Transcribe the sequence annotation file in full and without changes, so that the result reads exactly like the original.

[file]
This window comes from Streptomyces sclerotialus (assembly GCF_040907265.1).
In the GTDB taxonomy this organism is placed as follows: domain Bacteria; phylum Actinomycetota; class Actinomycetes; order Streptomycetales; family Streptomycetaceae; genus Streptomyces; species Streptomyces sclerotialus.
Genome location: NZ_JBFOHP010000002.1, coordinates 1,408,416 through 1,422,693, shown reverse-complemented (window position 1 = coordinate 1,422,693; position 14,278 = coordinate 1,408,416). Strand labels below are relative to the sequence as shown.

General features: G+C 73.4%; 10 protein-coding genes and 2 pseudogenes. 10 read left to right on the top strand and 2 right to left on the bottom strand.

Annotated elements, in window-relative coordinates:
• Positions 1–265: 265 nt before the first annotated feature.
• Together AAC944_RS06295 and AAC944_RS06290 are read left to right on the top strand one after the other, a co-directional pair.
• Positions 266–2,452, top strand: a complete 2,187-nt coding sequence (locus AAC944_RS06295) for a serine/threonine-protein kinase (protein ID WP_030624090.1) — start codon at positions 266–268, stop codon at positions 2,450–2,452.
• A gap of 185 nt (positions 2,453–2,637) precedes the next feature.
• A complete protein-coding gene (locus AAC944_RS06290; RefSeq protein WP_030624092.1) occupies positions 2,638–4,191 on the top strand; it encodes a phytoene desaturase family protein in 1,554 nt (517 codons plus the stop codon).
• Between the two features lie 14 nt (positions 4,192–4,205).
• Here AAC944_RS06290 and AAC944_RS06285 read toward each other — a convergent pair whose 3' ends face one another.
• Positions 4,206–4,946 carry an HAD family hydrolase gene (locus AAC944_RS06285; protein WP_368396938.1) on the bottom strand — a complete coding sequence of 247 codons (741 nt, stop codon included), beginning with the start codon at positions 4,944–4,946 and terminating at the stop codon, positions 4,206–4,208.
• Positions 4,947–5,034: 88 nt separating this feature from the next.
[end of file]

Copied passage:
This window comes from Streptomyces sclerotialus (assembly GCF_040907265.1).
In the GTDB taxonomy this organism is placed as follows: domain Bacteria; phylum Actinomycetota; class Actinomycetes; order Streptomycetales; family Streptomycetaceae; genus Streptomyces; species Streptomyces sclerotialus.
Genome location: NZ_JBFOHP010000002.1, coordinates 1,408,416 through 1,422,693, shown reverse-complemented (window position 1 = coordinate 1,422,693; position 14,278 = coordinate 1,408,416). Strand labels below are relative to the sequence as shown.

General features: G+C 73.4%; 10 protein-coding genes and 2 pseudogenes. 10 read left to right on the top strand and 2 right to left on the bottom strand.

Annotated elements, in window-relative coordinates:
• Positions 1–265: 265 nt before the first annotated feature.
• Together AAC944_RS06295 and AAC944_RS06290 are read left to right on the top strand one after the other, a co-directional pair.
• Positions 266–2,452, top strand: a complete 2,187-nt coding sequence (locus AAC944_RS06295) for a serine/threonine-protein kinase (protein ID WP_030624090.1) — start codon at positions 266–268, stop codon at positions 2,450–2,452.
• A gap of 185 nt (positions 2,453–2,637) precedes the next feature.
• A complete protein-coding gene (locus AAC944_RS06290; RefSeq protein WP_030624092.1) occupies positions 2,638–4,191 on the top strand; it encodes a phytoene desaturase family protein in 1,554 nt (517 codons plus the stop codon).
• Between the two features lie 14 nt (positions 4,192–4,205).
• Here AAC944_RS06290 and AAC944_RS06285 read toward each other — a convergent pair whose 3' ends face one another.
• Positions 4,206–4,946 carry an HAD family hydrolase gene (locus AAC944_RS06285; protein WP_368396938.1) on the bottom strand — a complete coding sequence of 247 codons (741 nt, stop codon included), beginning with the start codon at positions 4,944–4,946 and terminating at the stop codon, positions 4,206–4,208.
• Positions 4,947–5,034: 88 nt separating this feature from the next.